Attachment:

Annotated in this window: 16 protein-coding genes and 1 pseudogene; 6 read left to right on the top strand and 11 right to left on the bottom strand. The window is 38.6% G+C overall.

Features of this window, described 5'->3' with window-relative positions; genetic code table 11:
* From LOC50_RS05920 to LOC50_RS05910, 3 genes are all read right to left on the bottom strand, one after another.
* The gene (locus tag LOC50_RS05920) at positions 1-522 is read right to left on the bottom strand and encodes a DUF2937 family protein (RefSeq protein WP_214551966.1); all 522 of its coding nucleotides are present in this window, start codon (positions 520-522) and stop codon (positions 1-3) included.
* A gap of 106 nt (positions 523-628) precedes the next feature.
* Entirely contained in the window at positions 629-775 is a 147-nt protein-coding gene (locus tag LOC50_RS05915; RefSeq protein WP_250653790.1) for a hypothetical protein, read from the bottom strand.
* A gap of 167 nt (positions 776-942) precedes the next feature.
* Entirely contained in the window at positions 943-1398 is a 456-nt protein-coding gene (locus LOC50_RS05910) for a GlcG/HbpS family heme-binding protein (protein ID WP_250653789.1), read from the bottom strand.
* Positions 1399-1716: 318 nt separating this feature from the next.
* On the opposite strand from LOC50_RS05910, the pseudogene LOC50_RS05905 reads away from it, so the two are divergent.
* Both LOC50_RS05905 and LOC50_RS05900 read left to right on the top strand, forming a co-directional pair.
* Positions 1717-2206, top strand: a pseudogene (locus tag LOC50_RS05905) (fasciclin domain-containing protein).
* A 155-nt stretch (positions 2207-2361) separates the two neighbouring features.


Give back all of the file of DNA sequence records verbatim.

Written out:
Annotated in this window: 16 protein-coding genes and 1 pseudogene; 6 read left to right on the top strand and 11 right to left on the bottom strand. The window is 38.6% G+C overall.

Features of this window, described 5'->3' with window-relative positions; genetic code table 11:
* From LOC50_RS05920 to LOC50_RS05910, 3 genes are all read right to left on the bottom strand, one after another.
* The gene (locus tag LOC50_RS05920) at positions 1-522 is read right to left on the bottom strand and encodes a DUF2937 family protein (RefSeq protein WP_214551966.1); all 522 of its coding nucleotides are present in this window, start codon (positions 520-522) and stop codon (positions 1-3) included.
* A gap of 106 nt (positions 523-628) precedes the next feature.
* Entirely contained in the window at positions 629-775 is a 147-nt protein-coding gene (locus tag LOC50_RS05915; RefSeq protein WP_250653790.1) for a hypothetical protein, read from the bottom strand.
* A gap of 167 nt (positions 776-942) precedes the next feature.
* Entirely contained in the window at positions 943-1398 is a 456-nt protein-coding gene (locus LOC50_RS05910) for a GlcG/HbpS family heme-binding protein (protein ID WP_250653789.1), read from the bottom strand.
* Positions 1399-1716: 318 nt separating this feature from the next.
* On the opposite strand from LOC50_RS05910, the pseudogene LOC50_RS05905 reads away from it, so the two are divergent.
* Both LOC50_RS05905 and LOC50_RS05900 read left to right on the top strand, forming a co-directional pair.
* Positions 1717-2206, top strand: a pseudogene (locus tag LOC50_RS05905) (fasciclin domain-containing protein).
* A 155-nt stretch (positions 2207-2361) separates the two neighbouring features.